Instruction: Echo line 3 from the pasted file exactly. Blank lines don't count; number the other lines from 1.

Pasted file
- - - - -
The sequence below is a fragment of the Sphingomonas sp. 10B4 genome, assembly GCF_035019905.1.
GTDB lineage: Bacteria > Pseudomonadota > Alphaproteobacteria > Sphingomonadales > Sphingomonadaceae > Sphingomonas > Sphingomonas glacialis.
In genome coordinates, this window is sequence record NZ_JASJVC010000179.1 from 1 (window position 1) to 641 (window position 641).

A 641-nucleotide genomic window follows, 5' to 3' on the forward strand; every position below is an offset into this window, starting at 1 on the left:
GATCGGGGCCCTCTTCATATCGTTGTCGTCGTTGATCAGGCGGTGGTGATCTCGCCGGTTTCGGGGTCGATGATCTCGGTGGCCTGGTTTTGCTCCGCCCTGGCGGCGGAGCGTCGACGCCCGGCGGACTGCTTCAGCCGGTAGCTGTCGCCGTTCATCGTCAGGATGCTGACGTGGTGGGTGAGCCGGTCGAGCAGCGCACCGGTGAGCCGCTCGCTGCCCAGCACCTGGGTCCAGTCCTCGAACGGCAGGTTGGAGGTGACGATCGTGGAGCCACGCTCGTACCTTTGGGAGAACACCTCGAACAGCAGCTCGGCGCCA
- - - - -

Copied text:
In genome coordinates, this window is sequence record NZ_JASJVC010000179.1 from 1 (window position 1) to 641 (window position 641).